The owner of a wedding venue in Mississippi who cited "Christian belief" in turning away an interracial couple has apologized.
In a now-viral video posted to social media over the weekend, the sister of the groom-to-be confronts an unidentified employee at Boone’s Camp Event Hall in Booneville, as first reported by the website Deep South Voice.
LaKambria Welch told NBC News on Tuesday that her brother, who is black, and his fiancée, who is white, had been considering booking the event hall for their wedding.
They had been communicating with an owner of the venue for about a week when they were suddenly told they could not get married there for a reason having to do with beliefs.
Welch, 24, said she suspected the hall's operators had discovered the couple's races through Facebook and went to talk to them in person.
The woman at the venue in the video is not identified. During the under-30-second clip recorded Saturday, the woman tells Welch, “First of all, we don’t do gay weddings or mixed race."
Welch responds: "OK. So why not?"
"Because of our Christian race — I mean, our Christian belief,” the woman says.
"OK. We're Christians as well, so what in the Bible tells you that," Welch responds, before she is interrupted by the woman, who tells her, "Well, I don't want to argue my faith."
Welch then says, "That's fine" and the woman replies: "We just don't participate. We just choose not to."
Welch asks her: "So that's your Christian belief, right?" The woman responds, "Yes."
On Tuesday, Welch told NBC News that after leaving the venue, she was "a bit upset, as to be expected, but to be honest," knew deep down what the owner meant by her "beliefs."
The video posted by Deep South Voice on Saturday had been viewed more than 2 million times on Twitter and YouTube as of Tuesday morning and prompted calls for the event hall to be shuttered. The business' Facebook page was taken down over the weekend.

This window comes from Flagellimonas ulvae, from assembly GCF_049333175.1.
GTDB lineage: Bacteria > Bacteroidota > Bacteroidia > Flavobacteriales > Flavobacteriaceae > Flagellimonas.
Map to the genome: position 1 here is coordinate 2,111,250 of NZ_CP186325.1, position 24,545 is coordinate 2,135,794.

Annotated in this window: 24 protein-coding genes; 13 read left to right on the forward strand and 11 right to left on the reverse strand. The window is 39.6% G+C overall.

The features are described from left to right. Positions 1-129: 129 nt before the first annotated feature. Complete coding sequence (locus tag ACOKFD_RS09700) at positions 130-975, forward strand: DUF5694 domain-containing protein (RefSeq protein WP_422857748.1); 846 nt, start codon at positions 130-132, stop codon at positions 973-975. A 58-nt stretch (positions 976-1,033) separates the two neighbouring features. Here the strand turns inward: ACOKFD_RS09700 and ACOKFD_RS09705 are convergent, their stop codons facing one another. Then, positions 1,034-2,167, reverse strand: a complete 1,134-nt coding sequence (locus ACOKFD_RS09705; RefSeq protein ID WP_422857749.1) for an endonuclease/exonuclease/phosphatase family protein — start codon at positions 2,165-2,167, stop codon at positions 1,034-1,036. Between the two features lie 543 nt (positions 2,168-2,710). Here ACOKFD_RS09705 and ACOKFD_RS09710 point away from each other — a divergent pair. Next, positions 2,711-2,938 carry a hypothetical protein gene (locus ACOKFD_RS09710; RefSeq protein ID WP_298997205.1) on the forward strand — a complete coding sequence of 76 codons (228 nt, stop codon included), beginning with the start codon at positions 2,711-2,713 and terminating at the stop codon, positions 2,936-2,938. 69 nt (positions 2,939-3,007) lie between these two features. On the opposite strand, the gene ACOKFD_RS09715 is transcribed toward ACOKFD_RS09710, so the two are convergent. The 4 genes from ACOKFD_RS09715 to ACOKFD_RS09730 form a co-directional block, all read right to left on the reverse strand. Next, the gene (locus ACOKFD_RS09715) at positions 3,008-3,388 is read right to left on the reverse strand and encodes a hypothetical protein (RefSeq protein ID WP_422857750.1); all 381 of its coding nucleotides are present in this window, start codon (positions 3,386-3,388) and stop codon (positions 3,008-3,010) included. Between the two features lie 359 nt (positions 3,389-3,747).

Boone’s Camp Event Hall could not be reached for comment Tuesday.
Mississippi passed a "religious freedom" law in 2016 allowing merchants and government employees to cite religious beliefs in denying services to same-sex couples. Many critics of the incident at Boone's Camp Event Hall noted that this law does not mention race.
The City of Booneville released a statement Monday in response to the woman in Welch's video.
“The City of Booneville, Mayor, and Board of Aldermen do not discriminate on the basis of race, religion, gender, age, national origin, disability, marital status, sexual orientation, or military status,” officials said in a statement posted to Facebook on Monday. “Furthermore, the City of Booneville, Mayor, and Board of Aldermen do not condone or approve these types of discriminatory policies.”
The Boone's Camp Event Hall Facebook page was briefly restored Sunday and an apology posted to it, apparently by the woman in the video.
The post said, in part, “as a child growing up in Mississippi our racial boundaries that were unstated were that of staying with your own race."
The post continued: “My husband asked me to show him in the Bible where it was located as to the content concerning biracial relationships. I studied for a minute and began to think about the history of my learning this and where it came from.”
The author of the Facebook post wrote that she spent Saturday and most of Sunday “searching,” and after a meeting with her pastor, “I have come to the conclusion my decision which was based on what I had thought was correct to be supported by the Bible was incorrect.”
Welch told NBC News on Tuesday that she, her brother and his fiancée accept the owner's apology and that the couple is not going to get married at the venue.
"I’ve stated that I am a Christian as well," Welch said. "So, growing up, my grandmother would always tell me to forgive, even without an apology. I’ve always lived by that with everything."